Nowadays the 80s sound is the new trend and younger fans seem to be digging all the “legends” of the 80s, even the crappiest bands. Yet bands how have been around during the 90s and the early 00s somehow are neglected? What is your opinion about that? TTD have been fighting to keep the flame alive during the “dark ages”. Don’t you think you deserve a bigger status among fans?
I think people need to stop looking underneath the couch cushions for undiscovered 80s metal bands. Some are great, but a lot of them didn’t get noticed because THEY SUCK! If something sounds generic and subpar I wouldn’t waste my time listening to it and I don’t know why anyone else does. I think the credit we’re really due is for sticking it out during a time when there were not many traditional metal bands. We were the black sheep in the late 90s and I remember being at shows and having the other bands say “why are you playing like that…no one wants to hear that Iron Maiden crap anymore”. Well, the joke is on you because your death metal band “Fermented Pustule” is broken up and you sucked anyway, ha ha. Of course we’d like more fans, but that’s not why we play music. If we cared about numbers and having our asses kissed, we wouldn’t play metal at all.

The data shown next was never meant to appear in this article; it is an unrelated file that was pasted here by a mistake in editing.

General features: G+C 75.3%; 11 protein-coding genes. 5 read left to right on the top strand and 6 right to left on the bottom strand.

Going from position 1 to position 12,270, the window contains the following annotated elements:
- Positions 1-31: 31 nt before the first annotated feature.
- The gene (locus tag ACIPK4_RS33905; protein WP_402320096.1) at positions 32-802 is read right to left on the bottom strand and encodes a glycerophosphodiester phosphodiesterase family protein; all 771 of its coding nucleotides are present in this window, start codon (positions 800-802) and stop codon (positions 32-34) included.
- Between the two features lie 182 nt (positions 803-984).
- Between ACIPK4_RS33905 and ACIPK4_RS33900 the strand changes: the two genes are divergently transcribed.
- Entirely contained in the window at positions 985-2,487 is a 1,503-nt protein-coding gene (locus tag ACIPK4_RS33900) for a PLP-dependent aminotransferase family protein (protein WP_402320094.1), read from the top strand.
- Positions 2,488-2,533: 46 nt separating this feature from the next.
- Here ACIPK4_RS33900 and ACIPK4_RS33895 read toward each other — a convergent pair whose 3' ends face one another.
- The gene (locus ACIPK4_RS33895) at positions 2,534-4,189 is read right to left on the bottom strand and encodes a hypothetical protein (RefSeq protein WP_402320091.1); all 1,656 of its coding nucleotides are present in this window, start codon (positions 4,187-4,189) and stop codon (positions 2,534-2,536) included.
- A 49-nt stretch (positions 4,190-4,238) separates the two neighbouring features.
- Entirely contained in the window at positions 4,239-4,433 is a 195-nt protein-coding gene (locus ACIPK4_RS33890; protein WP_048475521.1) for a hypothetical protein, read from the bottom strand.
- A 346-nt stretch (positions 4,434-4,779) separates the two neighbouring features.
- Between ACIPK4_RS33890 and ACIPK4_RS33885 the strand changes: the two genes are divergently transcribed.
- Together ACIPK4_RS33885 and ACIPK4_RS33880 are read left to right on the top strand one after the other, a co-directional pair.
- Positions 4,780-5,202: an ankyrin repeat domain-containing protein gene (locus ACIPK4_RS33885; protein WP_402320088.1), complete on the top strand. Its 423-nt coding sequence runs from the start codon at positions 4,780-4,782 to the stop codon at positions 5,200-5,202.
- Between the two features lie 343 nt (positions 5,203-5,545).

The first reincarnation of the band involved Janet Rubin on vocals. At that point of time bands didn’t use often female vocalists, yet now it is one of the new trends. What is your thought on this? When Janet left the band why didn’t you looked for another lady to handle the vocals?
Janit was still our singer when I joined the band. I thought it was cool and she had a great voice! She actually left the band and moved to Germany to sing opera. I guess we beat a lot of bands to the punch on this, but it was really just about having a good singer that was willing to be in the band. It wasn’t a conscious decision to have a female singer. I think she answered an ad they posted in the newspaper, can’t remember…but that is how we found Tony! It’s hard to believe but it’s true!